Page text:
Some are scared to ask for feedback whilst others are afraid to give it.
You don’t want to offend anyone or maybe if they’re more experienced than you, you don’t think you have the authority.
But I’ve learnt that it’s good to ask for feedback. In fact, I’m trying to do more of it in all aspects of my life. From colleagues, my manager, family, friends and even from you.
It’s not about looking for praise or a harsh critique but instead about opening yourself up to the perspective of the observer or receiver because you don’t see things the way they do.
For example, at work you may think that you’re doing your job well because you haven’t been given a warning or been told you’re under-performing. However, perhaps your manager has noticed you could do x, y or z differently but hasn’t said anything because you aren’t bad at what you do.
It’s about being open to seeing that there is room for improvement.
And so I wanted to ask, if you had to make a remark about this blog, what would you say?
Leave a comment or drop me an email: firstname.lastname@example.org
Like ice cube said ‘check yourself before you wreck yourself’.
So we recently had our annual performance reviews at work and something I took from it was that it’s important to assess yourself throughout the year.
When you let a year go by without assessing how you’re doing there’s a higher chance you’ll be surprised by what your manager tells you at the end of the year.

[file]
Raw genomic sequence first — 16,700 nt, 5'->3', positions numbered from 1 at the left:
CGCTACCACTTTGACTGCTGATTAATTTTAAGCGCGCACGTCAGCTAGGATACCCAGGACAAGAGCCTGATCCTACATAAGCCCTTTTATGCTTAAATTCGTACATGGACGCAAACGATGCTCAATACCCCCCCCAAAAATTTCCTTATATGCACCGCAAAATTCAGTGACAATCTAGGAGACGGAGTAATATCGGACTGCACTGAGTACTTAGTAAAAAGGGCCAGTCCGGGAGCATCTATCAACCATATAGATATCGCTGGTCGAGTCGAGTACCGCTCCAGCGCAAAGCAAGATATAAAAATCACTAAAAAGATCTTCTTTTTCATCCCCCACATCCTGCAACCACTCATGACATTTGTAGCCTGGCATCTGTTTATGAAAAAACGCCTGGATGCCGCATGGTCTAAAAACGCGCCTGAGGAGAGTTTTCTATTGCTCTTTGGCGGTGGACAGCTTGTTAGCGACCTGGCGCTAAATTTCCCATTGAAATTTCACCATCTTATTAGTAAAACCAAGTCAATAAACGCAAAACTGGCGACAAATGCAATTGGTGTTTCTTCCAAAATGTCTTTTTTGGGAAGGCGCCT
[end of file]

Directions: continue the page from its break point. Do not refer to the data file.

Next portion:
I think assessing yourself quarterly (or even monthly) will help you better understand how you’re doing and what you need to work on. It doesn’t have to be with your manager, it could be with another colleague or you could do it alone.
That way you can pick up on the things you need to work on, make changes and then later reassess.
You should work on getting better, expanding your knowledge and trying new things for you. Not to appease your boss or because you know it’s ‘just part of the process’.
This is one of those ‘you get out what you put in’ kinda circumstances.
The end of the year is the time when performance reviews happen.
I had mine recently and it ended with me having a pretty major mind shift.
The conversation about my performance wasn’t bad in fact it was just good enough but that was the problem. I guess I could say I’ve had a cog-ish kind of year (as in a cycle of just showing up, doing what I’m told and then going home).
But instead of getting caught in a cycle of frustration towards myself I thought I’d use the situation as a growth point.
I have the opportunity to be better next year. I have the chance to change how I show up at work and be generous, kind, helpful, to speak up, share ideas, be vulnerable, work hard, pick myself instead of waiting to be picked and to be a linchpin.
Funnily enough that opportunity has always been available, I just have to commit to it.